Milliman IntelliScript, a Seattle-based consumer reporting agency that gathers and sells reports about consumers’ prescriptions and medical histories, was sued today in a class action lawsuit filed in Washington federal court. The lawsuit alleges that Milliman IntelliScript violates the U.S. Fair Credit Reporting Act by including false information in its reports on consumers, improperly requiring consumers who challenge the accuracy of its reports to prove that Milliman IntelliScript’s reports are false, and failing to disclose the sources of the false information the company includes in its reports.
According to the complaint, in April 2020, the plaintiff in the case, James Healy, applied for life insurance. The life insurance company he applied to requested a consumer report from Milliman IntelliScript about Mr. Healy, including his prescription and medical history. The life insurance company gave Milliman IntelliScript his first and last name, social security number, and full date of birth. On April 21, 2020, Milliman IntelliScript provided the life insurance company with a report on Mr. Healy.
However, according to the complaint, Milliman IntelliScript’s report was grossly inaccurate. Its prescription history included thirteen medications Mr. Healy had never been prescribed nor had taken. And the report’s medical history contained 176 different entries for medical care Mr. Healy never received, for conditions he never had, including osteoarthritis, diabetes, liver disease, chest pains, and sleep apnea. As a result of Milliman IntelliScript’s report, Mr. Healy’s life insurance application was denied.
After being contacted by Mr. Healy regarding its report, according to the complaint, Milliman IntelliScript did not disclose the sources of the false information that it included in its report. In addition, after Mr. Healy disputed the accuracy of the report, Milliman IntelliScript directed Mr. Healy to do a number of tasks to verify his dispute including obtain records of his thirteen prescriptions from the pharmacies on its report despite the pharmacies not having any record of Mr. Healy because those prescriptions were not his. Milliman IntelliScript allegedly neither conducted any reinvestigation of Mr. Healy’s claims that its report was inaccurate, nor did it remove any of the disputed information.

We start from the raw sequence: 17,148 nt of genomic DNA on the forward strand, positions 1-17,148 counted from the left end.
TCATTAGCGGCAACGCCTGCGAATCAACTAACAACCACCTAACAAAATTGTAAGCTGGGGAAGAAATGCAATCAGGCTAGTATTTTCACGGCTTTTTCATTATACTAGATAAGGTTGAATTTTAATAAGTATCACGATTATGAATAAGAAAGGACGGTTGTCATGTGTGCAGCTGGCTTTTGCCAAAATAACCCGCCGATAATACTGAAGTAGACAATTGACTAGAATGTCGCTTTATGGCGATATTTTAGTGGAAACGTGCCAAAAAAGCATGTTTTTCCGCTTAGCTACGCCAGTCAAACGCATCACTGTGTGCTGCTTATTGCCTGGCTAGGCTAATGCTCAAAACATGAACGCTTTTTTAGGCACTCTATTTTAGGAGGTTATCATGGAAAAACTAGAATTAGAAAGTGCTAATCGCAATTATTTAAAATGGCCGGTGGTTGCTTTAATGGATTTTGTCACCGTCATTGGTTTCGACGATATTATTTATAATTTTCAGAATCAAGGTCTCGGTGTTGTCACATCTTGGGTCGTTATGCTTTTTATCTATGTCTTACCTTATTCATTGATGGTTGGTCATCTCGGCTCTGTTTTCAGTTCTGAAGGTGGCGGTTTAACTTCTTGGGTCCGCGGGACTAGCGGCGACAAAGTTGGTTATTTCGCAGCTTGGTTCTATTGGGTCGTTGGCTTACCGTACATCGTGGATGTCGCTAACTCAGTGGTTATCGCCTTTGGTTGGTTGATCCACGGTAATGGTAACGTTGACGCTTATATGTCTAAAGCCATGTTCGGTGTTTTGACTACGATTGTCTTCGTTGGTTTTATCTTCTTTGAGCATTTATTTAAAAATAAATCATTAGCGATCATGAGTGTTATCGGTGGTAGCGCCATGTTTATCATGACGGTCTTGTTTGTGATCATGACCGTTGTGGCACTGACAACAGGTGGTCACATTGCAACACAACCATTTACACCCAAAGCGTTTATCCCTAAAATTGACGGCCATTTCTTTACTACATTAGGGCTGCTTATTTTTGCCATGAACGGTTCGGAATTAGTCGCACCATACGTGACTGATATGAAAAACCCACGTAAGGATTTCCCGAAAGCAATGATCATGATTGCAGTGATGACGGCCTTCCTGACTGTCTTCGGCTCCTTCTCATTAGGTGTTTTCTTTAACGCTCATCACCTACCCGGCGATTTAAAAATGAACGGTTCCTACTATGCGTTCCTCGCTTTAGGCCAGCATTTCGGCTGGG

“Milliman IntelliScript’s misreporting here is a very serious problem that can cause major harm to a consumer. By wrongfully misreporting other peoples’ medical and prescription histories to insurance companies, our client and other consumers are getting denied much needed life and disability insurance because Milliman fails to take its one job seriously,” said Jim Francis, a partner at Francis Mailman Soumilas, P.C., which is representing Mr. Healy and a class of similarly treated consumers.
Mr. Healy’s complaint alleges that Milliman IntelliScript violated the FCRA by failing to conduct a reasonable reinvestigation into the completeness and/or accuracy of the information he disputed or failing to delete the disputed information, and by failing to accurately and clearly disclose the true sources of the information in the consumer reports it sells to its customers.
“This lawsuit seeks to arrest a very serious problem for life and disability insurance applicants,” said John Soumilas, a partner at Francis Mailman Soumilas, P.C., and one of the attorneys for Mr. Healy. “We will not stop until we get Milliman to change its practices and get our client and other consumers the compensation and redress that they are entitled to.”
As the lead plaintiff in the class action, Mr. Healy seeks to represent: (i) all people residing in the U.S. and its Territories who, beginning five years prior to the filing of the complaint, disputed the information in a Milliman IntelliScript report about them and for whom the company neither conducted a reinvestigation nor deleted the disputed information within thirty days of it being disputed; (ii) all people residing in the U.S. and its Territories who, beginning five years prior to the filing of the complaint, disputed the information in a Milliman IntelliScript report about them and to whom the company sent a letter similar to the one it sent Mr. Healy regarding the records he needed to obtain in order for the company to verify his dispute; and (iii) all people residing in the U.S. and its Territories who, beginning five years prior to the filing of the complaint, to whom Milliman IntelliScript responded to a consumer request for information regarding their consumer report by not identifying the third party sources from which it obtained the information in that report.
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